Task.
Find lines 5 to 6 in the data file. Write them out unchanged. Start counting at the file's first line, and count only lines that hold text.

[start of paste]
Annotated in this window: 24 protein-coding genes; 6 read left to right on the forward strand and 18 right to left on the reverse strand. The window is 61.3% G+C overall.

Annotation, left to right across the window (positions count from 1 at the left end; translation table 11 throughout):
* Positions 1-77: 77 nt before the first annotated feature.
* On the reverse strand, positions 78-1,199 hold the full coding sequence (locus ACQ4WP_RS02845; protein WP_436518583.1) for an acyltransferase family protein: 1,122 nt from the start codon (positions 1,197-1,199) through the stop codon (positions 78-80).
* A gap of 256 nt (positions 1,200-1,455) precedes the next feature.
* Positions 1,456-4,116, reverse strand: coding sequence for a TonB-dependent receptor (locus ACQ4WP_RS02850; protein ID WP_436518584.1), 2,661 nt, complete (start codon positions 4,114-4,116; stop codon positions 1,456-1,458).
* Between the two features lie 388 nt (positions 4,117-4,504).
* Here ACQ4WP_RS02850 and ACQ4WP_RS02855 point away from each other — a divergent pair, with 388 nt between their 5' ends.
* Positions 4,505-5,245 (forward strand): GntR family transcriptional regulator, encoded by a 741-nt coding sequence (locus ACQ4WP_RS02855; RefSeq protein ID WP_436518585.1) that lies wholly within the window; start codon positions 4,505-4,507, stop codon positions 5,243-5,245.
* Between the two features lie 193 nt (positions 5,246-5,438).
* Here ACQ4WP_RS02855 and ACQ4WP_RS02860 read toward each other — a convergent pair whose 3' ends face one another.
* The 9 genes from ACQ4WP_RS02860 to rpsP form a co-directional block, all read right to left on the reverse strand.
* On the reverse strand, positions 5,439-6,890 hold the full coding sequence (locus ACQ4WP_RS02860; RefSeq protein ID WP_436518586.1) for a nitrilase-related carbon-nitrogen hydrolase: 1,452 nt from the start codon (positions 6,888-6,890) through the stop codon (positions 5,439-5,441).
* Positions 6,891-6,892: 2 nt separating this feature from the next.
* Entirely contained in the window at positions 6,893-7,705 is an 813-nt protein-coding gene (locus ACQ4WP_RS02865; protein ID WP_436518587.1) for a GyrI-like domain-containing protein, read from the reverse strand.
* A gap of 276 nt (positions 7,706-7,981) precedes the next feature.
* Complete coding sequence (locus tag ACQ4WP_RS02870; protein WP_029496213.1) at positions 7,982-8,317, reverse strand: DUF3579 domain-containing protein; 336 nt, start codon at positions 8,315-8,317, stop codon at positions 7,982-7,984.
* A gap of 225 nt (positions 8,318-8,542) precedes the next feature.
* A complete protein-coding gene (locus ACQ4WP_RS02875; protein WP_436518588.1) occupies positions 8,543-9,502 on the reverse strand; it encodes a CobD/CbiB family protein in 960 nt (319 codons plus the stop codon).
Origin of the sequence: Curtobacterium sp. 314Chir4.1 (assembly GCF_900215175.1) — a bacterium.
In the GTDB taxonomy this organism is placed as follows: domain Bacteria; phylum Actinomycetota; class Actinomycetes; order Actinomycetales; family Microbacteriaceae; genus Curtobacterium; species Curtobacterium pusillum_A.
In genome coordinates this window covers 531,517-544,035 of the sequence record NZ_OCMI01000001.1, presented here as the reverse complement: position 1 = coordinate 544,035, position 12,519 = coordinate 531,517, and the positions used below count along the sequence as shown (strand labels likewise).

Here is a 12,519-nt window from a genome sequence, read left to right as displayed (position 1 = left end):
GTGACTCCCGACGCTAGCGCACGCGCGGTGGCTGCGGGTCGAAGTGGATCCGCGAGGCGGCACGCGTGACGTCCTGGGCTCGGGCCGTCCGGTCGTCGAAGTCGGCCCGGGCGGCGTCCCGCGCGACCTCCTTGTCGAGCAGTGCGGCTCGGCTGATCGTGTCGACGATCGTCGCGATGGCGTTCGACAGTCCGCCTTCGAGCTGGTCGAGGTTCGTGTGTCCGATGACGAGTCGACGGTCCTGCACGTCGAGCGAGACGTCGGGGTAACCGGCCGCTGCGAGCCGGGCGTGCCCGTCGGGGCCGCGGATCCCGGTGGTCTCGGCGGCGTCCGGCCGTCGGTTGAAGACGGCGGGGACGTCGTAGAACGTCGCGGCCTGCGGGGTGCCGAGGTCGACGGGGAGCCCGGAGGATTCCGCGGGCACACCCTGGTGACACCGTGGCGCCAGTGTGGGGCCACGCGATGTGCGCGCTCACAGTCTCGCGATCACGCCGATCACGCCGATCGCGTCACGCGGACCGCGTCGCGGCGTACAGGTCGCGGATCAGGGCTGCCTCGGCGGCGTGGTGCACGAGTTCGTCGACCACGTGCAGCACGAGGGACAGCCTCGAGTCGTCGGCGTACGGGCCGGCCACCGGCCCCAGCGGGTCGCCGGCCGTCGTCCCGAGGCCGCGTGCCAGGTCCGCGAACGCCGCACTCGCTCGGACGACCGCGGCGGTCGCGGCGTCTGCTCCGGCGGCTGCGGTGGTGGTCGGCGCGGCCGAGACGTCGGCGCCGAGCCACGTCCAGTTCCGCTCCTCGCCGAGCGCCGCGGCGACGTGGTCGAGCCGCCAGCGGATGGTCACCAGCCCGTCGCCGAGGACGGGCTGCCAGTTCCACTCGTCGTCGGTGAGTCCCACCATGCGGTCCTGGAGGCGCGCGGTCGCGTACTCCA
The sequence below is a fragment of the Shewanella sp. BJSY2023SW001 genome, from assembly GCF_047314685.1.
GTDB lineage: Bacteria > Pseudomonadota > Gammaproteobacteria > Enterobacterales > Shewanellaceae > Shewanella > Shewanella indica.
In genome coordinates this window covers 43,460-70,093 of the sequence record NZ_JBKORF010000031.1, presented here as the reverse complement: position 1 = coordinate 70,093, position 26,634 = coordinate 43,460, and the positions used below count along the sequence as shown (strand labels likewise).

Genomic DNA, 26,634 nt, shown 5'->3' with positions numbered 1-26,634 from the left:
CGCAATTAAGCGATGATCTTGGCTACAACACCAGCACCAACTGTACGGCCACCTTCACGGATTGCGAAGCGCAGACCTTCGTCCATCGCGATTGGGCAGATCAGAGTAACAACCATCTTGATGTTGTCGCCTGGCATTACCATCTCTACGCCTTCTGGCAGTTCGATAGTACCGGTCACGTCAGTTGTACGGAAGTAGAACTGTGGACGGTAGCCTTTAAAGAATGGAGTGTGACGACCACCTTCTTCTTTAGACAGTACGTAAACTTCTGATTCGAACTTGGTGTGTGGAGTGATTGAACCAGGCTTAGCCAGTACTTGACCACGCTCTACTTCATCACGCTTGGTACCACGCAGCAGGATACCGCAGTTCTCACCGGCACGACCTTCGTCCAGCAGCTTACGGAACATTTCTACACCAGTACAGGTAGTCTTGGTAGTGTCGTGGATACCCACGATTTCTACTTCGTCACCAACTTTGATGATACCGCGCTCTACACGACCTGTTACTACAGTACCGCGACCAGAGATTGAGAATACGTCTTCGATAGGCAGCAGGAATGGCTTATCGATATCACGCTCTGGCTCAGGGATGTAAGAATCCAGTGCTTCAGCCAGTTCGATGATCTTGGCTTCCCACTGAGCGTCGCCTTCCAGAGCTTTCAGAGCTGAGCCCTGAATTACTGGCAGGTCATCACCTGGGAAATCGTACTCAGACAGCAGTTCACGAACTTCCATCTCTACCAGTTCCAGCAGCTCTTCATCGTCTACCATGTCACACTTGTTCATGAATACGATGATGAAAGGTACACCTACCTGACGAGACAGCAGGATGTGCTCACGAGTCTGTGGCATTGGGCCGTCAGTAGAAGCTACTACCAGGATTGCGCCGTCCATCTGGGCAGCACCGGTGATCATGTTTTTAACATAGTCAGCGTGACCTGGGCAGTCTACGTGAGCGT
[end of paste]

* A gap of 256 nt (positions 1,200-1,455) precedes the next feature.
* Positions 1,456-4,116, reverse strand: coding sequence for a TonB-dependent receptor (locus ACQ4WP_RS02850; protein ID WP_436518584.1), 2,661 nt, complete (start codon positions 4,114-4,116; stop codon positions 1,456-1,458).